While the showrooms may be closed, new and used car dealers are being careful and creative about selling cars and trucks remotely as the state continues to grapple with the pandemic.
After being classified as a non-essential business and closed, dealerships are asking that automotive sales be reconsidered as “essential.”
The state Department of Economic and Community Development has received more than 900 requests from businesses, including car dealerships, asking to be reconsidered, a spokesman said.
Despite the non-essential designation, the Connecticut Automotive Retailers Association was able to negotiate more accommodations than dealers in other states, where car and truck sales are completely shut down.
“They are allowing us to sell cars, curbside or home delivery,” said Gregory Harte, a principal with Harte Auto Group, which has dealerships in Meriden, Wallingford, Orange and Hartford. “The customer calls or emails us. If the customers want to test drive a car, they can come to us and go for a test drive. The manager sits in the back seat. We use germ-free wipes to wipe the car in front of them and we wipe again when we’re done. We’re taking all those measures.”
Gov. Ned Lamont’s March 22 executive order says that non-essential retailers may be staffed on-site, provided they only offer remote ordering — phone, internet, mail, dropbox— and curb-side pick-up or delivery. Lamont’s order designated automotive repair, roadside assistance and towing essential services.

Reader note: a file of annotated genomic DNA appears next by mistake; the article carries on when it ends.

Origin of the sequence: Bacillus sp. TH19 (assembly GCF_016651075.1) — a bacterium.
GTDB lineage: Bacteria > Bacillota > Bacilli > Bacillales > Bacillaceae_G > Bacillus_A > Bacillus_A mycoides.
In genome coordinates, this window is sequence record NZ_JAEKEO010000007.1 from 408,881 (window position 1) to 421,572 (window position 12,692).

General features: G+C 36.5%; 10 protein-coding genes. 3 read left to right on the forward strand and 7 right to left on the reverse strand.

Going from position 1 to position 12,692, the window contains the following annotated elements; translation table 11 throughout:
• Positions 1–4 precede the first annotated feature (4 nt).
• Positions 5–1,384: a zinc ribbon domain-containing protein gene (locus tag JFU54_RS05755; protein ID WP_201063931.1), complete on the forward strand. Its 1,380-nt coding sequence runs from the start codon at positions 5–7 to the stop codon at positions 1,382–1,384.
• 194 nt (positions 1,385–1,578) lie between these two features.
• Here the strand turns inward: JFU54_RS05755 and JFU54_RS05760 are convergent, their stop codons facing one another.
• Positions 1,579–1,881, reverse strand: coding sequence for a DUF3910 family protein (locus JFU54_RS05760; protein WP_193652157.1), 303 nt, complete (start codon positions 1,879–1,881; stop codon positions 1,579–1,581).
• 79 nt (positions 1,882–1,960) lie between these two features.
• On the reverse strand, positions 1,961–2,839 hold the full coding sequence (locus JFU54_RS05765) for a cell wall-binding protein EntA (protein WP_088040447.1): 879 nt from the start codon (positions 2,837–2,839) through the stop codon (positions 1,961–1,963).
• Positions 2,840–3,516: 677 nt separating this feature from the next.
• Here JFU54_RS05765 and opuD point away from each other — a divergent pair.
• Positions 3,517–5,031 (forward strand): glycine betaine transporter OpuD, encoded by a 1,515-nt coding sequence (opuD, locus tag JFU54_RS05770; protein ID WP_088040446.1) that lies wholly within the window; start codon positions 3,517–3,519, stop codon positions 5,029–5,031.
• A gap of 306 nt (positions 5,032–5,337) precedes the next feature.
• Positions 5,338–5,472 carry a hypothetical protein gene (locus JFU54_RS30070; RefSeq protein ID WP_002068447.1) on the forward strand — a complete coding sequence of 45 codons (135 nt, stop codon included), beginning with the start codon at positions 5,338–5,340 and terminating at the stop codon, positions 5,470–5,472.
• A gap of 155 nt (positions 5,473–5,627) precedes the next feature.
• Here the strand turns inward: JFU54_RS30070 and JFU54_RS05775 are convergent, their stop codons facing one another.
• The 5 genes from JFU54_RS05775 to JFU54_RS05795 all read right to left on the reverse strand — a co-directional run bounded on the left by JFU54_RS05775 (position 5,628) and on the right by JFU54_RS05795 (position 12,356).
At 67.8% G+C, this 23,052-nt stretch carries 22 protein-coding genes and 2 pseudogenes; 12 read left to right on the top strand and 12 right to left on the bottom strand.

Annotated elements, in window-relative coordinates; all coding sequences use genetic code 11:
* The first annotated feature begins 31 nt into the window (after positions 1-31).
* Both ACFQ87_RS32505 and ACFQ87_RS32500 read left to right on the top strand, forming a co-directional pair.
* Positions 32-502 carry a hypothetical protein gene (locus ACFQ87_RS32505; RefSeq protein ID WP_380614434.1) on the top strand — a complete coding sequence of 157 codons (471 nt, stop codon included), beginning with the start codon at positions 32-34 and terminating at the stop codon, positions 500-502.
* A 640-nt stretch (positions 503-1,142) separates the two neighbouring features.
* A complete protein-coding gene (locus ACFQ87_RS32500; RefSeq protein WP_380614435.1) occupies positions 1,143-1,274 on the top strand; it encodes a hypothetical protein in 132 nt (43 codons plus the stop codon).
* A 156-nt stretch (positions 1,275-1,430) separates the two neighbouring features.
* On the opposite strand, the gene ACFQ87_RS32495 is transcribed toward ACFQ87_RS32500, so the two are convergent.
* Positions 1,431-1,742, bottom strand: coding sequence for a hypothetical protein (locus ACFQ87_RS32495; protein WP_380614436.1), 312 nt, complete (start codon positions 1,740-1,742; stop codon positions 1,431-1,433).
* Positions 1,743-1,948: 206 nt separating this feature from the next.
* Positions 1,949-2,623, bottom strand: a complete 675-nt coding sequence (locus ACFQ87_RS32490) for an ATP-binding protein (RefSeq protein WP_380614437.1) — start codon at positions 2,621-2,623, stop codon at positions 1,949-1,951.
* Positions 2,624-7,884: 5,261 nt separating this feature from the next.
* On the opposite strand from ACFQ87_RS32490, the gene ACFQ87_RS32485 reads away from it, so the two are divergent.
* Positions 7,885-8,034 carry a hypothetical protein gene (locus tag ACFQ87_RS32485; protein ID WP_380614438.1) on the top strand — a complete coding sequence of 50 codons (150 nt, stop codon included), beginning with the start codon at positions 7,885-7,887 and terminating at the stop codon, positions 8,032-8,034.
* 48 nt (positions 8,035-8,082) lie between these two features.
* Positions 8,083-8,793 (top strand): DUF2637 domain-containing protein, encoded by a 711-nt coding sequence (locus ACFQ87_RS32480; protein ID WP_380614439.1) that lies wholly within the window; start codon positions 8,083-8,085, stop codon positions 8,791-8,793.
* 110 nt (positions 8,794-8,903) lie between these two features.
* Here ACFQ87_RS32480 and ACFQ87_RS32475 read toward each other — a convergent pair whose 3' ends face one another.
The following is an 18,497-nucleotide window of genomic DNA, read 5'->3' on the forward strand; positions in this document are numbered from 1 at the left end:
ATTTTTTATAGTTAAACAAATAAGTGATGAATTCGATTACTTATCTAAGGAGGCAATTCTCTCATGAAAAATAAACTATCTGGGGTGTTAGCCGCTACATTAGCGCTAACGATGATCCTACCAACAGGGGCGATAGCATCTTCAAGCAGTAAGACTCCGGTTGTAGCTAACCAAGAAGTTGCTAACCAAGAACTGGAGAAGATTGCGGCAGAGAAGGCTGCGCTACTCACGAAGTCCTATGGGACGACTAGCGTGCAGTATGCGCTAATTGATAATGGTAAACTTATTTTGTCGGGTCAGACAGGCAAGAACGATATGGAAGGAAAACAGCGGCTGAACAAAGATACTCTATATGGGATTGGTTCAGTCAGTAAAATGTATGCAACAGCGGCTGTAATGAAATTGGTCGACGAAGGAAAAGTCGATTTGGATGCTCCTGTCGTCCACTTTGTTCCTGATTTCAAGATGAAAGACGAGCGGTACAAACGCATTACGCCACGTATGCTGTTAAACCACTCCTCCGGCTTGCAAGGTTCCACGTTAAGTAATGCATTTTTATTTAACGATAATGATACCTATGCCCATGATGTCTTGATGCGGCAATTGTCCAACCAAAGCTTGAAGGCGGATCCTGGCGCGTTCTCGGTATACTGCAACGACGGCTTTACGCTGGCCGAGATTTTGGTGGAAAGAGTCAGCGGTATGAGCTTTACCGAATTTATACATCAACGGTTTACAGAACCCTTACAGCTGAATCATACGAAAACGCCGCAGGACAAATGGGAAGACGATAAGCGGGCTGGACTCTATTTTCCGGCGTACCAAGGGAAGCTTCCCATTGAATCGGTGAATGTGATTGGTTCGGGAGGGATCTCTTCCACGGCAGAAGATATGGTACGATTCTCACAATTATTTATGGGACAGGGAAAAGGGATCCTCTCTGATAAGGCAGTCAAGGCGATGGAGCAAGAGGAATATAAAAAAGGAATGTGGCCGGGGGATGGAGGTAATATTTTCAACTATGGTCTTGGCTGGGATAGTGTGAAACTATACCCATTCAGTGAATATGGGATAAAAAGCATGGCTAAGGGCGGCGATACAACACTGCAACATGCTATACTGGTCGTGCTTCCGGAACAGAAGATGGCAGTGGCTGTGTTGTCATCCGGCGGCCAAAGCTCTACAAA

The state and National Automotive Retailers Association are lobbying to have sales reclassified as essential.
“We are working on nurses’ cars, family cars,” Harte said. “Your sense of security is your car. What if the car is over 200,000 miles? That happens everyday. It’s important to let consumers know they can buy a car right now.”
Car dealerships have been given some leeway from financial lenders on paperwork requirements and can now use electronic signatures and other remote practices to close a sale without having contact. Harte mandates that employees wear protective clothing and masks when making home deliveries, he said.
“It’ll probably make us better at the end,” Harte said. “It gives us another means of selling in the future. We’re able to keep several more people employed because of it.”
Harte, like other dealers, is looking into the various business assistance programs to help survive the shutdown and assist employees. The dealership is also replenishing its inventory online, where some factory prices are going below wholesale.
“We just can’t stop our operation or we’ll go broke,” Harte said.